One night, during an unaccustomed bout of fun, the couple build a child out of snow. The next day, a mysterious little girl shows up on their homestead. Mabel is convinced that the girl is the snow child come to life, to be a daughter for her.
The rest of The Snow Child follows Mabel and Jack throughout the years on their homestead, as their “snow child” Faina grows up. They eventually learn the truth about her, but there still remains something otherworldly about the girl, even as she turns into a young woman. Jack and Mabel also befriend the Bensons, another local homesteading family with three sons. This is a very character-centered story, and very focused on the relationships between them. Love is explored in all sorts of forms–romantic, parental, friendship, for the land and for home. It’s very tender book.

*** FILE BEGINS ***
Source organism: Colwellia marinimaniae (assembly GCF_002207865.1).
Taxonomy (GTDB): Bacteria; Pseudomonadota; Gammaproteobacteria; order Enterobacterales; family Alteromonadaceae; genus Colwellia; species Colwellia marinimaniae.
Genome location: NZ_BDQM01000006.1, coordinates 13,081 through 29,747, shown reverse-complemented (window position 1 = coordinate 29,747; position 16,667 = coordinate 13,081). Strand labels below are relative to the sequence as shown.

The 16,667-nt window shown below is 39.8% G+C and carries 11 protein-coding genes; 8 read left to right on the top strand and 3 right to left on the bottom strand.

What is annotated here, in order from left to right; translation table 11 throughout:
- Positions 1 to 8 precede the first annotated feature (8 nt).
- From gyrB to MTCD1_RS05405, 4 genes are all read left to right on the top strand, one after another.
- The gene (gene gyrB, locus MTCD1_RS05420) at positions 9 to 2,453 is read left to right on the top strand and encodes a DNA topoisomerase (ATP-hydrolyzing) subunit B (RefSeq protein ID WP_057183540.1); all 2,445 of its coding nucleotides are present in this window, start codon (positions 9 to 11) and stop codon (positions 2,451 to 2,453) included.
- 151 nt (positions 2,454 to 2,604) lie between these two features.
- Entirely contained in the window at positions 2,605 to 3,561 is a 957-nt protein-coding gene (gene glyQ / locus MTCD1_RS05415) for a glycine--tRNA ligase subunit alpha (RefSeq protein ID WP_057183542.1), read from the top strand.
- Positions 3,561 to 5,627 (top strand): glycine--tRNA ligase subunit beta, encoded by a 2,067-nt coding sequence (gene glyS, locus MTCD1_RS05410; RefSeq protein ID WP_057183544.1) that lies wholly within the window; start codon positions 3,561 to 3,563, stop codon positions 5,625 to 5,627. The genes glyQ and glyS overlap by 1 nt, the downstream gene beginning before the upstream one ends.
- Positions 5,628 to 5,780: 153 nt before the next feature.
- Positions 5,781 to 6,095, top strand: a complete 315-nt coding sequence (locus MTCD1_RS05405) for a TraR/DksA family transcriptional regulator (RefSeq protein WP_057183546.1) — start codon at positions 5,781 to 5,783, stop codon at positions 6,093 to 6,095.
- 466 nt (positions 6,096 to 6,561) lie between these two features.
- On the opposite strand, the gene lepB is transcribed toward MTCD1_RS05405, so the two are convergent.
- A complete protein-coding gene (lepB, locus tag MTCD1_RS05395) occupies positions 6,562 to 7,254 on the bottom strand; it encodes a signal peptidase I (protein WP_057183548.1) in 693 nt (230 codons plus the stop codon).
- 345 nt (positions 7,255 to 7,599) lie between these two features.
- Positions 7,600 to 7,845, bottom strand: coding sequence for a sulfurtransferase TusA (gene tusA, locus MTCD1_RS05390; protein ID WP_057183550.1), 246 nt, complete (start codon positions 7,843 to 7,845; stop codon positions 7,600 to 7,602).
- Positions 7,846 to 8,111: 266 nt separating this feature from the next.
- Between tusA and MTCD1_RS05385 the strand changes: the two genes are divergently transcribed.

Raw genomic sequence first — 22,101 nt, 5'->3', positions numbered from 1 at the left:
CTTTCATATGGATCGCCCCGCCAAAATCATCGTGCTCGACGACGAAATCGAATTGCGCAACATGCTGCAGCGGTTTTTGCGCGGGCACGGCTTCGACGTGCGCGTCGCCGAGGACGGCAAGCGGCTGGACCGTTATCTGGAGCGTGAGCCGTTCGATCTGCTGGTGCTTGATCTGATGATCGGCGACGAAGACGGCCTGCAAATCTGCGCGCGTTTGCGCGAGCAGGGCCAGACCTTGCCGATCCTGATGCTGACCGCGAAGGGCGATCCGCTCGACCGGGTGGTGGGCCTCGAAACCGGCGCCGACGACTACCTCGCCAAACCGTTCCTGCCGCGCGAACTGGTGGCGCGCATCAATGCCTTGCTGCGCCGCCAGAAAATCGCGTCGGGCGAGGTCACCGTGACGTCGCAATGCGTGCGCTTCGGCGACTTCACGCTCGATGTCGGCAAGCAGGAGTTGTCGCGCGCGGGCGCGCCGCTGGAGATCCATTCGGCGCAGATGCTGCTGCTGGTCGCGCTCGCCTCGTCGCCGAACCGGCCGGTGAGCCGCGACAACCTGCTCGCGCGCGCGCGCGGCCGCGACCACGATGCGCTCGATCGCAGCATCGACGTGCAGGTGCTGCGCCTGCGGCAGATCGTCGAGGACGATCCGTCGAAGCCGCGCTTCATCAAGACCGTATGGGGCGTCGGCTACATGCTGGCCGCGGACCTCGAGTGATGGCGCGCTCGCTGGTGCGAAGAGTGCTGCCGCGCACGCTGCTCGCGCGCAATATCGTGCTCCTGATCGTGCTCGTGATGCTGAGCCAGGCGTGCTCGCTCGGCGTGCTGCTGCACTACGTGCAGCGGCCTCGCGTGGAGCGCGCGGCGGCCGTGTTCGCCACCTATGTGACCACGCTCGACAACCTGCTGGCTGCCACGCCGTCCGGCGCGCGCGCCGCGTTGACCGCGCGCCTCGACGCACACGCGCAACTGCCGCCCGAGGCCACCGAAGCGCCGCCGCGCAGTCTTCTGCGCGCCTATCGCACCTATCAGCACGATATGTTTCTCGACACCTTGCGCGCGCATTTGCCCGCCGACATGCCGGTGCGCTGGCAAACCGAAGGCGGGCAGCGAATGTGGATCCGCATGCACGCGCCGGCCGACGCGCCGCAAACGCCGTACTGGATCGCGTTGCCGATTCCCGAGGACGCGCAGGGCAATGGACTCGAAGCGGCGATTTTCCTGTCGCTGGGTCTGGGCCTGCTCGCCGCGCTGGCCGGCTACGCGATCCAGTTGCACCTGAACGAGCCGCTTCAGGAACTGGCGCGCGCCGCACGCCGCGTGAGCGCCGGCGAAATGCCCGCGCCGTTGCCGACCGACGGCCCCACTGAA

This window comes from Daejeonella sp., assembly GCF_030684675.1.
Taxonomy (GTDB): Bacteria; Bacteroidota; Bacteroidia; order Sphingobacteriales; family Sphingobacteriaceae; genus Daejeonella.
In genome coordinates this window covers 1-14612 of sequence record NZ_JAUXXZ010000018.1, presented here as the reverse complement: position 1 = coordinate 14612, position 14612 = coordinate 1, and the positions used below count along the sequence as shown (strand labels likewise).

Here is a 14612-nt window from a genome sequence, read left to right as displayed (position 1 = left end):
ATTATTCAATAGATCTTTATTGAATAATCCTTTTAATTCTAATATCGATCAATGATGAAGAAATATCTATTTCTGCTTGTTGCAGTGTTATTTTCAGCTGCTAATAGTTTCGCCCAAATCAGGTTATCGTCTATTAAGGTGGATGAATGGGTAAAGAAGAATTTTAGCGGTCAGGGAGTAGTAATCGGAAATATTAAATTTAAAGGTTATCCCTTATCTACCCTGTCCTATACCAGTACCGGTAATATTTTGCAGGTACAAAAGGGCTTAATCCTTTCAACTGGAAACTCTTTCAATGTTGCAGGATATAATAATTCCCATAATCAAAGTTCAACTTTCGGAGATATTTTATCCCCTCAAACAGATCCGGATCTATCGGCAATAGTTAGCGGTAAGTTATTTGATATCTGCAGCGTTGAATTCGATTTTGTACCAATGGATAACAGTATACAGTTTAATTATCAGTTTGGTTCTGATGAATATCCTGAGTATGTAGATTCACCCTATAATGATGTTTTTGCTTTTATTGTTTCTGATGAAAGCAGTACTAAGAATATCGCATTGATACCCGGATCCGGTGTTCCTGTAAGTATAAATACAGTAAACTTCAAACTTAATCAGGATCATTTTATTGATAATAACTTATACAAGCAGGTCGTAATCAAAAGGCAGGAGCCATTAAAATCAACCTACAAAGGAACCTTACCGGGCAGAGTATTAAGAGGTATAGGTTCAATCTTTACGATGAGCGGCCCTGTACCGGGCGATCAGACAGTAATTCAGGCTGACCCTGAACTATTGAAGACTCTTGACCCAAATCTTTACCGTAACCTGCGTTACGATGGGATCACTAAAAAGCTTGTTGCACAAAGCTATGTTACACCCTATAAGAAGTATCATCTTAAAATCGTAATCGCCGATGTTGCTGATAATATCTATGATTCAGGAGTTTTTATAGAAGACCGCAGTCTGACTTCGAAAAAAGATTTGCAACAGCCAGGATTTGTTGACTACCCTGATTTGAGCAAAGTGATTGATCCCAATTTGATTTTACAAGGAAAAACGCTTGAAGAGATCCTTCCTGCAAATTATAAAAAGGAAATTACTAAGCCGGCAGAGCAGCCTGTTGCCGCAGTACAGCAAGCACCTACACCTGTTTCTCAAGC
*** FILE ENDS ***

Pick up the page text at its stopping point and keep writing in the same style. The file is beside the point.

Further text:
Based on a Russian folktale (and this is made explicit in the novel), there’s a very strong element of the fairytale in the story. The atmosphere is incredible, right from the get-go. The Alaskan wilderness is vast and unforgiving, but not without its beauty.
The Snow Child is a beautiful book, in its settings, characters, and exploration of grief, growth, and love. If you liked The Buried Giant by Kazuo Ishiguro or Boy Snow Bird by Helen Oyeyemi, definitely give this one a look!